Document Detail


Triazole use in the nursery: fluconazole, voriconazole, posaconazole, and ravuconazole.
MedLine Citation:
PMID:  22935068     Owner:  NLM     Status:  MEDLINE    
Abstract/OtherAbstract:
Invasive fungal infections in infants admitted to the neonatal intensive care unit are common and often fatal. The mainstay of therapy against invasive fungal infections is antifungal agents. Over the last two decades, the development and approval of these drugs evolved tremendously, and the azole class emerged as important agents in the treatment and prevention of invasive fungal infections. Among the azoles, fluconazole has been used extensively due to its favorable pharmacokinetics, excellent activity against Candida spp, and safety profile. This drug has been well studied in children, but data for its use in infants are largely limited to Candida prophylaxis studies. Voriconazole, a second generation triazole, has excellent activity against Candida and Aspergillus spp. However, data on its use in neonates are extremely limited. Posaconazole and ravuconazole are the newest agents of the triazole family. The antimicrobial spectrum of posaconazole is similar to voriconazole, but with additional activity against zygomycetes. Experience with posaconazole in children is very limited, and there are no reports of its use in infants. Ravuconazole is not approved for use by the FDA, but studies in animals and humans show that it is often fungicidal and has favorable pharmacokinetics. In conclusion, the management of invasive fungal infections has progressed greatly over the last two decades with the azole antifungals playing a significant role. Related to this class, future research is needed in order to better assess dosing, safety, schedules and areas of use of these agents in infants admitted to the neonatal intensive care unit.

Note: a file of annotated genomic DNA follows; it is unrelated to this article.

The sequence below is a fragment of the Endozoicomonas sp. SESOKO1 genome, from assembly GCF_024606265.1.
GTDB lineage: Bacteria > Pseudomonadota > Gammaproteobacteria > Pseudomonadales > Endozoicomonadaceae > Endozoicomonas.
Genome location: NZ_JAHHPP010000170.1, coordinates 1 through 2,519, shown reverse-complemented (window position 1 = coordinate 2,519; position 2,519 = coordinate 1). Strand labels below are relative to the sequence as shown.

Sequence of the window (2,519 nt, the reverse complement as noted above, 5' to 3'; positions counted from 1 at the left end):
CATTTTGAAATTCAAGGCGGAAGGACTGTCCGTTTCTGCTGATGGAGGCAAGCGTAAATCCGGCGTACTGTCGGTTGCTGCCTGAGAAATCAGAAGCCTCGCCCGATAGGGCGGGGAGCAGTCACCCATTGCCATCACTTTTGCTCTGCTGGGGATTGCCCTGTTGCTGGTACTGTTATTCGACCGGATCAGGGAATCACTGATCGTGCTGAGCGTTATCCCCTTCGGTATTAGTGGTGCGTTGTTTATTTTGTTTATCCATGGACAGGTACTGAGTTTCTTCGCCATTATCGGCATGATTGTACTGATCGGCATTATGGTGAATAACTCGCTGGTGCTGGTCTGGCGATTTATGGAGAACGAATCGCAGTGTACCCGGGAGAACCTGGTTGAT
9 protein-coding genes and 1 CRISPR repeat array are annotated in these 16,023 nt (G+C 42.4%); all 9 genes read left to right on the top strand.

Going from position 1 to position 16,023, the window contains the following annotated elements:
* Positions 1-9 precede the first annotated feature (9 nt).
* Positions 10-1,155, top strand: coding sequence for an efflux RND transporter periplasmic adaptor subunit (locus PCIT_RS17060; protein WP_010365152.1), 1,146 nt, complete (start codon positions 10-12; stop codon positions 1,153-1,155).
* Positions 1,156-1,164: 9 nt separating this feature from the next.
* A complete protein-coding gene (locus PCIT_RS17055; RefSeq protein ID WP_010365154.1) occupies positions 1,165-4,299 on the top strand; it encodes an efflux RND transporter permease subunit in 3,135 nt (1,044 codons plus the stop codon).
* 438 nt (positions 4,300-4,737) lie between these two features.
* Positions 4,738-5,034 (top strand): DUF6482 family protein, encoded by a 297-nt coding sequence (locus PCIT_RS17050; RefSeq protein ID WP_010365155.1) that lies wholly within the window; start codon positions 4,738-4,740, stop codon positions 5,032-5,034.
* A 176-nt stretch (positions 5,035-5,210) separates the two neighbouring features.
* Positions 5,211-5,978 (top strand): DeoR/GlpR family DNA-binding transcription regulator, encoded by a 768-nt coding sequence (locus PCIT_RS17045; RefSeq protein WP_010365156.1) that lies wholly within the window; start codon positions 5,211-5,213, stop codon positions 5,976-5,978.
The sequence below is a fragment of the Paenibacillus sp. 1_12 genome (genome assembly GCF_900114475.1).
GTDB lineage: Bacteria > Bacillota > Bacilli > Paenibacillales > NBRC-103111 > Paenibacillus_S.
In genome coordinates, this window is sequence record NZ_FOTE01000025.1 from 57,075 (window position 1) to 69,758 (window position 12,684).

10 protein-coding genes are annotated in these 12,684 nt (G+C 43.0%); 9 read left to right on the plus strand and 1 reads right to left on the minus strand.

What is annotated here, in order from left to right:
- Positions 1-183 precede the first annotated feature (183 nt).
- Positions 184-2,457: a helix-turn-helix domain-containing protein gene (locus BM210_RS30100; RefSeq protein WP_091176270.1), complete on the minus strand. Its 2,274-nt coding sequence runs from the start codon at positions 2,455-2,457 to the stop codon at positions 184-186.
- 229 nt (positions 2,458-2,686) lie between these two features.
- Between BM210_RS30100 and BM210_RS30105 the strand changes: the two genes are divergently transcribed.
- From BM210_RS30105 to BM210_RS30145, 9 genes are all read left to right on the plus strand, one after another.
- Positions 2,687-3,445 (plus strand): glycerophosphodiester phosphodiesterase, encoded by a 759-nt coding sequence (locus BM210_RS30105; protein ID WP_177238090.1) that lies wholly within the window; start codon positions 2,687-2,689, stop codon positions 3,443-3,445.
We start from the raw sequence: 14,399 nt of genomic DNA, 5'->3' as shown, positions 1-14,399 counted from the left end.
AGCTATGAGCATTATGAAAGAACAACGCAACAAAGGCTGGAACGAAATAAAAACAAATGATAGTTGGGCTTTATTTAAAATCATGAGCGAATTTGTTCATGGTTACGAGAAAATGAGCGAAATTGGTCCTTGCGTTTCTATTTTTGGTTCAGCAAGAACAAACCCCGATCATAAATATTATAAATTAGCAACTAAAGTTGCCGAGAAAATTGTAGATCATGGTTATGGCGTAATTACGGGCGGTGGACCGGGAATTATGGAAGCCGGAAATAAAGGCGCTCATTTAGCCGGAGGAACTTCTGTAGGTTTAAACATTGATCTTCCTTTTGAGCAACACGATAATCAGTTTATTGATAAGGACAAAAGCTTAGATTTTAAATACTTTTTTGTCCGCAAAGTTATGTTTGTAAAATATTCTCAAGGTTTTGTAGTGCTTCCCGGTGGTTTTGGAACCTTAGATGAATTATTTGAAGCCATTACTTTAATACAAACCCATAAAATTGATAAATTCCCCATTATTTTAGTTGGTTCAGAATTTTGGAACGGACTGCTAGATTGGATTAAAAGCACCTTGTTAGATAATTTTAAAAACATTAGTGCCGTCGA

Authors:
Kevin Watt; Paolo Manzoni; Michael Cohen-Wolkowiez; Stefano Rizzollo; Elena Boano; Evelyne Jacqz-Aigrain; Daniel K Benjamin
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Publication Detail:
Type:  Journal Article; Research Support, N.I.H., Extramural; Research Support, Non-U.S. Gov't; Review    
Journal Detail:
Title:  Current drug metabolism     Volume:  14     ISSN:  1875-5453     ISO Abbreviation:  Curr. Drug Metab.     Publication Date:  2013 Feb 
Date Detail:
Created Date:  2013-02-26     Completed Date:  2013-08-09     Revised Date:  2014-02-04    
Medline Journal Info:
Nlm Unique ID:  100960533     Medline TA:  Curr Drug Metab     Country:  Netherlands    
Other Details:
Languages:  eng     Pagination:  193-202     Citation Subset:  IM    
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MeSH Terms
Descriptor/Qualifier:
Antifungal Agents / pharmacology,  therapeutic use*
Extracorporeal Membrane Oxygenation
Humans
Infant, Newborn
Mycoses / drug therapy*
Triazoles / pharmacology,  therapeutic use*
Grant Support
ID/Acronym/Agency:
1K23HD064814-01/HD/NICHD NIH HHS; 1K24HD058735-01/HD/NICHD NIH HHS; 1R01FD003519-01/FD/FDA HHS; 1R01HD057956-02/HD/NICHD NIH HHS; 1U10-HD45962-06/HD/NICHD NIH HHS; 5T32HD043029-09/HD/NICHD NIH HHS; HHSN275201000003I/HD/NICHD NIH HHS; K23 HD064814/HD/NICHD NIH HHS; K24 HD058735/HD/NICHD NIH HHS; R01 HD057956/HD/NICHD NIH HHS; T32 HD043029/HD/NICHD NIH HHS; U10 HD045962/HD/NICHD NIH HHS
Chemical
Reg. No./Substance:
0/Antifungal Agents; 0/Triazoles
Comments/Corrections

From MEDLINE®/PubMed®, a database of the U.S. National Library of Medicine


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